U.S. Navy warship transits Taiwan Strait, in first passage since major Chinese drills

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A U.S. Navy guided-missile destroyer sailed through the Taiwan Strait on Monday a week after Beijing announced its coast guard dispatched a large ship to inspect vessels in the disputed waterway.

The destroyer operation also came a week after China’s military held three days of large-scale military war games around Taiwan that state media described as practice for a future military operation against the democratic-ruled island state.

The destroyer, the USS Milius, carried out the Taiwan Strait operation fresh from a similar “freedom of navigation operation” further south in the South China Sea, sparking a fresh complaint from Beijing. The U.S. and its allies regularly conduct such trips to challenge China’s aggressive territorial claims in Taiwan and throughout the region.

The destroyer conducted a routine transit “through waters where high-seas freedoms of navigation and overflight apply in accordance with international law,” said a spokesman for the Navy’s Seventh Fleet, Lt. Luka Bakic. “The ship transited through a corridor in the Strait that is beyond the territorial sea of any coastal state.”

China in June 2022 declared the Taiwan Strait to be its territorial waters, a claim rejected by the State Department. The U.S. considers the strait constitutes international waters despite the Chinese announcement.

The Chinese military hailed the Milius during its voyage through the 100-mile-wide strait, but did not result in the destroyer altering course, Lt. Bakic said.

“All communications between ships and/or aircraft were consistent with international norms and did not impact the operation,” he said. “U.S. military vessels and aircraft routinely interact with foreign warships and aircraft while operating throughout the region. All interactions with foreign military forces during the transit were consistent with international norms and did not impact the operation.”

China has kept up the military pressure on Taiwan even after the drills — held in the wake of a meeting between Taiwanese President Tsai Ing-wen and U.S. House Speaker Kevin McCarthy — were concluded. Taiwan’s defense ministry said Monday that 18 Chinese military aircraft and four naval vessels had been spotted operating around Taiwan over the previous 24-hour period.

The official Chinese military publication PLA Daily reported on April 10 that a Chinese coast guard vessel Haixun 06 conducted a three-day patrol of the Taiwan Strait and inspected shipping in the central and northern parts of the waterway.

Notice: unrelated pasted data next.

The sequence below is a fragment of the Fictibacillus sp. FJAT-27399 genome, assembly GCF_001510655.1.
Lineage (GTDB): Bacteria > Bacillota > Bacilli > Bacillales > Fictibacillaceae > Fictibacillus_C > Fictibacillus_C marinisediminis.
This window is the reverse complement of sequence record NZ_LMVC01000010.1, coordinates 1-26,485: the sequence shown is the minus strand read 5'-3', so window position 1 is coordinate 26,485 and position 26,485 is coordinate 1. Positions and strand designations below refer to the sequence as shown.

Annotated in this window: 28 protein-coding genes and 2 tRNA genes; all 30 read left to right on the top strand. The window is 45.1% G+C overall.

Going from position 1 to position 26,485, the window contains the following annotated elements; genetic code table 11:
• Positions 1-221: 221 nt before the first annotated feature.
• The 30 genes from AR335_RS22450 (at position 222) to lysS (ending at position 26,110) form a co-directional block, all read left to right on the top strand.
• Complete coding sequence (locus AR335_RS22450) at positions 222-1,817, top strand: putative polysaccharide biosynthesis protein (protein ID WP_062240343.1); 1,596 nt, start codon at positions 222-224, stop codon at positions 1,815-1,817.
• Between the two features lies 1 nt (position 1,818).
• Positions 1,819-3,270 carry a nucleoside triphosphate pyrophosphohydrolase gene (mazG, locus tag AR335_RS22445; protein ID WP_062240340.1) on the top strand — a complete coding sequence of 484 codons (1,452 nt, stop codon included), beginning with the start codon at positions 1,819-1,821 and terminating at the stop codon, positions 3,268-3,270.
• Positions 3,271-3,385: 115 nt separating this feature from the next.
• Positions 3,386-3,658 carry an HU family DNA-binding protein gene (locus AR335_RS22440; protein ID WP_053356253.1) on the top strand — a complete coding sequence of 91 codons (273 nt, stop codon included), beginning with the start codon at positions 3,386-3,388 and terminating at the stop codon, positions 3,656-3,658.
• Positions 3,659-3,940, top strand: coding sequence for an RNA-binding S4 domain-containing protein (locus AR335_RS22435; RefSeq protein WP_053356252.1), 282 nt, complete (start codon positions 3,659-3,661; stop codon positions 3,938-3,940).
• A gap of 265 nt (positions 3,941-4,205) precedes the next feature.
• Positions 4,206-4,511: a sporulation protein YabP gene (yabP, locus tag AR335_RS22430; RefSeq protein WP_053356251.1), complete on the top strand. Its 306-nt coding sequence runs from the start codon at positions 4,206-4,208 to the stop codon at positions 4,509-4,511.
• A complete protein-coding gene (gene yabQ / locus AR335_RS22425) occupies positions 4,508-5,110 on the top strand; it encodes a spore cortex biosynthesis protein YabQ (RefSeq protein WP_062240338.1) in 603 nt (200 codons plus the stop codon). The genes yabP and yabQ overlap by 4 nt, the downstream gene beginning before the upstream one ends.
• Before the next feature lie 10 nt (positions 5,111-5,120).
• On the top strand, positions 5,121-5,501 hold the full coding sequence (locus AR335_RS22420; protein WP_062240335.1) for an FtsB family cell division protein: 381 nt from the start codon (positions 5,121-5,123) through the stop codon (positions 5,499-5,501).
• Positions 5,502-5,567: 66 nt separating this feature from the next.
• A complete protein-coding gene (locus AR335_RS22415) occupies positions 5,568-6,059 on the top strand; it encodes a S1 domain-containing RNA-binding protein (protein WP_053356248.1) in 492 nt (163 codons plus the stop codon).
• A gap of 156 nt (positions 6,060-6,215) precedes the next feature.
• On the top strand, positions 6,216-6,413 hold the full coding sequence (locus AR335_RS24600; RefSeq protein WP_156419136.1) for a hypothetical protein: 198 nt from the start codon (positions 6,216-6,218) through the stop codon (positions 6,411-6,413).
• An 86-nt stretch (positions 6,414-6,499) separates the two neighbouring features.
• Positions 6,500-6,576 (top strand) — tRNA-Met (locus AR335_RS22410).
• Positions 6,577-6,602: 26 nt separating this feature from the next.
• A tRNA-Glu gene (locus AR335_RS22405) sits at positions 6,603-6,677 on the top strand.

The ship “inspected container routes of direct shipping from the mainland’s Pingtan to Taiwan region, passenger routes of the ‘mini-three links,’ customary shipping routes in Taiwan Straits, and some waters where commercial and fishing vessels often concentrate and illegal sand mining activities often occur,” the newspaper said, quoting the Fujian Maritime Safety Administration said.

Those operations “further smoothed the shipping environment in the Taiwan Straits,” the outlet said.

The operations of the Haixun 06 included cracking down on illegal nighttime sand mining and guarded a passenger ship in the strait. The 419-foot-long ship is described by China as a “law enforcement” vessel and conducted the inspection operations from April 7 to April 10.

Military analysts said the Haixun operations were the latest action by China in seeking to coerce and intimidate Taiwan.     According to the analysts, inspecting routes in the strait involves questioning all craft encountered about their activities, cargo, destinations and concerns, although it stops short of actual boarding.

“This reported activity sends a not-so-subtle message to Taipei that its links to its coastal islands depend on PRC goodwill,” said a former military intelligence official, using the acronym for People’s Republic of China.

In Moscow, meanwhile, Russian President Vladimir Putin met Chinese Defense Minister Gen. Li Shangfu on Sunday in a sign of growing military ties between the two states. Gen. Li arrived Sunday for a four-day visit to Russia amid U.S. concerns that Beijing will begin providing lethal aid to Russia for the war in Ukraine.

Gen. Li was targeted for U.S. sanctions in 2018 for his role in transactions with Russian state arms exporter Rosoboronexport, including Moscow’s delivery to China of Su-35 combat aircraft in 2017 and S-400 surface-to-air missile systems in 2018.

Chinese state media reported that Gen. Li told Mr. Putin that trust between the two nations’ militaries has been “increasingly consolidated,” CNN reported.

Gen. Li also said China is set to work with Russia to strengthen strategic communications between the two militaries.

The defense minister was appointed to the mainly ceremonial post in March and is also a member of the powerful Chinese Communist Party Central Military Commission, the ultimate power organ within the communist system.

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